List Proves No Room For ‘Never Events’ In NHS

Lawyers welcome steps to secure patient safety


Patients’ rights experts representing victims of medical errors including a young mum who was left with a swab inside her following surgery have today called for a newly published ‘never event’ list to become key literature for all medical staff across the country.

The call comes from law firm Irwin Mitchell following the release of the extended list published by the Department of Health, which highlights 25 serious, preventable patient safety incidents that should never occur whilst in the care of the NHS.

Guy Forster from the firm also welcomed a new incentive to secure patient safety as a top priority, with hospitals facing financial penalties if such errors occur but voiced concerns that some injuries, such as bedsores and those caused by administering substances to patients with known allergies were not included.

The new list adds tragedies such as maladministration of insulin, falling from unrestricted windows and severe scalding to those already identified on the original list of eight published in April 2009, including medical instruments and swabs being left inside patients bodies, and operations being carried out on the wrong body part.

In December 2007 new mum Amy Callaghan, then 26, was left in agony and barely able to move as a result of a blunder following the birth of her first child, Tegan, in which a swab was left inside her following an emergency caesarean.  The internal damage caused by her injuries was so severe that she now faces a future of possible fertility problems.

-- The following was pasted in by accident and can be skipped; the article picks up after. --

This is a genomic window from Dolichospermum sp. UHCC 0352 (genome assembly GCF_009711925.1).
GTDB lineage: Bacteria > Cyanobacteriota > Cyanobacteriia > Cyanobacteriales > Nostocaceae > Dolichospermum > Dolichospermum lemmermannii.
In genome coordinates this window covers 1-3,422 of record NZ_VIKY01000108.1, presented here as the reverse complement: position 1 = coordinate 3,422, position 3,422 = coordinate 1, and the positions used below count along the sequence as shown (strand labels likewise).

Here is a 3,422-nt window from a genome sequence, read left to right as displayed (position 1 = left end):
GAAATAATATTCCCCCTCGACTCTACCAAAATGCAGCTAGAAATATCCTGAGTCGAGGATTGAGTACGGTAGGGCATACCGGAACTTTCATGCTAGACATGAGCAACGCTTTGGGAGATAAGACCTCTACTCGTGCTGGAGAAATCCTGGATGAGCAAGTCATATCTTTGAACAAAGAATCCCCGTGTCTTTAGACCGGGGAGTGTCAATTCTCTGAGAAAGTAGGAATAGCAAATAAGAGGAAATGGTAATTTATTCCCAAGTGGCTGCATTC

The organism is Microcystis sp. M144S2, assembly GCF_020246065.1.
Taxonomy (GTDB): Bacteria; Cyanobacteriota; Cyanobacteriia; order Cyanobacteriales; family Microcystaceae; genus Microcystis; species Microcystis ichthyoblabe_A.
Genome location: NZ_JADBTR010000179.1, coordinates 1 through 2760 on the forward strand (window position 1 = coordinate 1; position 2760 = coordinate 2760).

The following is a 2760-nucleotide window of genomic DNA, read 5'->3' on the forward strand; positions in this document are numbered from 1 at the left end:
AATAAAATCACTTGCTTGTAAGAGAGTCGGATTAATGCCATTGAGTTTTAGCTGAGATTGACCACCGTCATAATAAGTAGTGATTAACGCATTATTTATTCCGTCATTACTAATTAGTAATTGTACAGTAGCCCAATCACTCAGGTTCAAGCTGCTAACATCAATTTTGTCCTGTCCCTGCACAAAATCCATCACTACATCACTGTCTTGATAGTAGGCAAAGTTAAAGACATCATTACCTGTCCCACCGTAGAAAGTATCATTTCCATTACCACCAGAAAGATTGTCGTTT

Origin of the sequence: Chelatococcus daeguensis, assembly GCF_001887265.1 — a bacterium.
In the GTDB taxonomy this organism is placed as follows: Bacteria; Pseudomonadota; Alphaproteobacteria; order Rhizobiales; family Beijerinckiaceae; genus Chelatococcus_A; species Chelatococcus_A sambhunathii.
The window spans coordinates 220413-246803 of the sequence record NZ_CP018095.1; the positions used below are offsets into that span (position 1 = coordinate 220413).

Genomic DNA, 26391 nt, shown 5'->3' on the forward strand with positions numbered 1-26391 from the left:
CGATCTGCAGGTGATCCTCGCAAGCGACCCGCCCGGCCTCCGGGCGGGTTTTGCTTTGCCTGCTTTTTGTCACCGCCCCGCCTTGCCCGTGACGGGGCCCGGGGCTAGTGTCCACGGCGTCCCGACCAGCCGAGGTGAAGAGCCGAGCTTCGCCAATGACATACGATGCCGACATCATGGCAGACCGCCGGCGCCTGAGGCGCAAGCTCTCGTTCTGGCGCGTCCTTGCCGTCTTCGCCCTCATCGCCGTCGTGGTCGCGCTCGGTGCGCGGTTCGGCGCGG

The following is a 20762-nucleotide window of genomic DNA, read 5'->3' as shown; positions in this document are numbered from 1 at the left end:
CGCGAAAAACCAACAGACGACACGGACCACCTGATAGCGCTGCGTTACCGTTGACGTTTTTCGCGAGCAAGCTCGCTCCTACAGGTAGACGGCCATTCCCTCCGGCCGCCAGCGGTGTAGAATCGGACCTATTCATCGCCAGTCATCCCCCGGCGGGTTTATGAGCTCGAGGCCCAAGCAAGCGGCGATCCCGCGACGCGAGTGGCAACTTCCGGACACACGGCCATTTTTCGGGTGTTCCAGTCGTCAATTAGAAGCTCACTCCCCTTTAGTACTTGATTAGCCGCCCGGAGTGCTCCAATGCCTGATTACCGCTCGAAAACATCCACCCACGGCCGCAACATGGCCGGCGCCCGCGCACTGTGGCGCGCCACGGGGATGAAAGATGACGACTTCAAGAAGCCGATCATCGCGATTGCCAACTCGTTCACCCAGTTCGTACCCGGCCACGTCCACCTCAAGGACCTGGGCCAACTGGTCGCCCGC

Now Irwin Mitchell are urging medical professionals to take the time to consider the incidents highlighted on the official list to ensure that every step is taken to prevent further such horror stories emerging.

Guy Forster from the firm, who represented Ms Callaghan said: “Whilst we welcome these new steps to make patient safety a priority the fact remains that such a list has existed since 2009, and we are still being contacted time and time again by the victims of wholly avoidable errors which often have catastrophic consequences.

“Never events should be just that, events which never occur, and it is imperative that Trusts across the country invest time and resources to ensure every step is taken to protect the safety of patients and prevent injury where at all possible.

“If withholding payment to a Trust for providing care which breaches these standards improves quality of care overall, that is surely something that must be welcomed.”

Forster goes onto urge the DoH to keep the list under constant review in an effort to highlight even more avoidable errors as never events. He said: “If the wider NHS is to truly learn from patient safety incidents it is important that this list remains a work in progress, that healthcare professionals continue to identify new ‘Never Events’, and new ways to ensure that they do not occur.”